"If you are looking at crossing Eurasia with lots of little markets along the way, well, you've got lots of tariff barriers to cross to get your goods across the border -- you've got lots of different markets and different standards," Pantucci said. "[But] if you have one common standard like the Eurasian Economic Union, actually that could work quite well, because it would mean -- from a Chinese perspective -- you basically cross one border to get into the common Eurasian Economic Union space, and then one border at the end to get out and into Europe."

Pete Baumgartner

Pete Baumgartner is a senior correspondent who covers sports and writes about events in Central Europe, Central Asia, and the Caucasus. He can be reached at

China Argues Over ‘Belt and Road’ Goals

An analysis by Michael Lelyveld

Chinese President Xi Jinping attends a roundtable summit during the Belt and Road Forum at the International Conference Center at Yanqi Lake, north of Beijing, May 15, 2017.


Last month, China's official news agency insisted that the country's ambitious "Belt and Road" initiative has nothing to do with its industrial overcapacity problem.

On the same day, the official English-language China Daily reported that it does.

The disagreement over China's excess production capacity is central to understanding its many motives for its "Silk Road Economic Belt" and "21st Century Maritime Silk Road" plans to build infrastructure outside its borders for trade with Europe and Africa.

The initiative, also known as "One Belt, One Road" (OBOR), could involve U.S. $1 trillion (6.8 trillion yuan) of investment in as many as 64 countries on the trade routes, foreign experts have said.

The question is whether the government is using OBOR to shift China's surplus capacity overseas, opening doors for bloated steel and cement industries to offload production and pollution consequences onto developing countries to escape downsizing pressure at home.

Supporters say OBOR is nothing of the sort.

"The Belt and Road Initiative is by no means a strategy to export China's industrial overcapacity, but a proposal that brings shared benefits to all," the Xinhua state news agency reported on May 4, citing Wang Yiwei, a professor at Renmin University's School of International Relations.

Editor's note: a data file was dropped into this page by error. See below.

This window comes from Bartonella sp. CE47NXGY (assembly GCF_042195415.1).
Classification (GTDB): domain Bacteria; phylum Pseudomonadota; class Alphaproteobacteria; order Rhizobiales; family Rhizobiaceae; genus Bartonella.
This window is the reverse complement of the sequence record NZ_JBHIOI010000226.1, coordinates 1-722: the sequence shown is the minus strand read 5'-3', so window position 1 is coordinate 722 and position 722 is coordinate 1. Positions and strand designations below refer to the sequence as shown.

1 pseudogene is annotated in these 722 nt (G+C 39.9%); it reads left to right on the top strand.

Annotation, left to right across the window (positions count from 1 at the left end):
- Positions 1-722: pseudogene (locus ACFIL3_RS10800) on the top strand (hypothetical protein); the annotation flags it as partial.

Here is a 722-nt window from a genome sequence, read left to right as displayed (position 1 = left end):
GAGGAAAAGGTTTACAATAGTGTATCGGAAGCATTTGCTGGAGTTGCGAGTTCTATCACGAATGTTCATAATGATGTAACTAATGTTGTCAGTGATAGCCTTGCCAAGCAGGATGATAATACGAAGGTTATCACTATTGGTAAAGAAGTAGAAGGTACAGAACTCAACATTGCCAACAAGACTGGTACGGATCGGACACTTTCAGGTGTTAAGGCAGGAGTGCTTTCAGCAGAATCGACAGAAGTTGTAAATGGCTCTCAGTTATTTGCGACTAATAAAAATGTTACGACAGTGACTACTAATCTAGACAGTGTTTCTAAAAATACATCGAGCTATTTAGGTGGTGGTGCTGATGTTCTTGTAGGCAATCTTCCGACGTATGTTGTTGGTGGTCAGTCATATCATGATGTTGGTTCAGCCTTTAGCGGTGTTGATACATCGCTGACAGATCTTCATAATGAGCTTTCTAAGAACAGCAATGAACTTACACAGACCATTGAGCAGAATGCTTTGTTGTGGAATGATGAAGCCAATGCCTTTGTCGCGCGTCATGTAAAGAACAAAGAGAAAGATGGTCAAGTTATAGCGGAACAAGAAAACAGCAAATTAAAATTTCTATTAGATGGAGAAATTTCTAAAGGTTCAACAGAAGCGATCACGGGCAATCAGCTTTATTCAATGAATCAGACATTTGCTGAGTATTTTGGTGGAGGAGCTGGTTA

In a commentary on May 11, Xinhua also denied any connection, while conceding that China is "troubled by industrial overcapacity" and that "a good number" of OBOR projects will involve Chinese suppliers.

"To use such an unsophisticated link to discredit the initiative, in and of itself, says more about the inadequacy of the observer to acknowledge the wider benefits of the project," the official commentary said.

Yet, on the same day, China Daily drew just such a link in comments of a top rail official in a report on last month's Belt and Road Forum.

"Infrastructure projects and international capacity cooperation will boost economic growth and employment, ... in different countries or regions along the initiative," said Liu Hualong, chairman of China Railway Rolling Stock Corp. (CRRC).

Two days later, a top government planning official drew an even closer connection at a press preview of the Belt and Road Forum.

"Expanding cooperation in production capacity is an important vehicle for promoting the Belt and Road Initiative," said Ning Jizhe, vice minister of the National Development and Reform Commission (NDRC), in remarks paraphrased by Xinhua.

Two foreign policy initiatives

The controversy over the linkage is the result of the government's effort to promote two foreign policy initiatives simultaneously, even if not in coordination.

The first, Belt and Road, has drawn widespread publicity, thanks in part to last month's forum, attended by 29 heads of state and government.

The second, industrial capacity cooperation, emerged in 2014 during Premier Li Keqiang's visit to neighboring Kazakhstan, where China agreed to take part in U.S. $14 billion (95 billion yuan) of projects using its surplus capacity to build infrastructure, highways, and housing, according to Xinhua.

In 2015 during a four-nation South American tour, Li offered to build entire industries in developing countries from scratch, using machinery and manufacturing processes threatened with shutdowns at home.

"Capacity cooperation means more than export of finished products, but also the transfer of the whole industrial chain to help other countries beef up their manufacturing capability," an NDRC official said at the time.

The concept of industrial capacity cooperation surfaced at a time when China faced intense pressure to cut its own enormous overcapacity in industries including coal, steel, and building materials, which has been blamed for low prices, pollution, and unfair competition.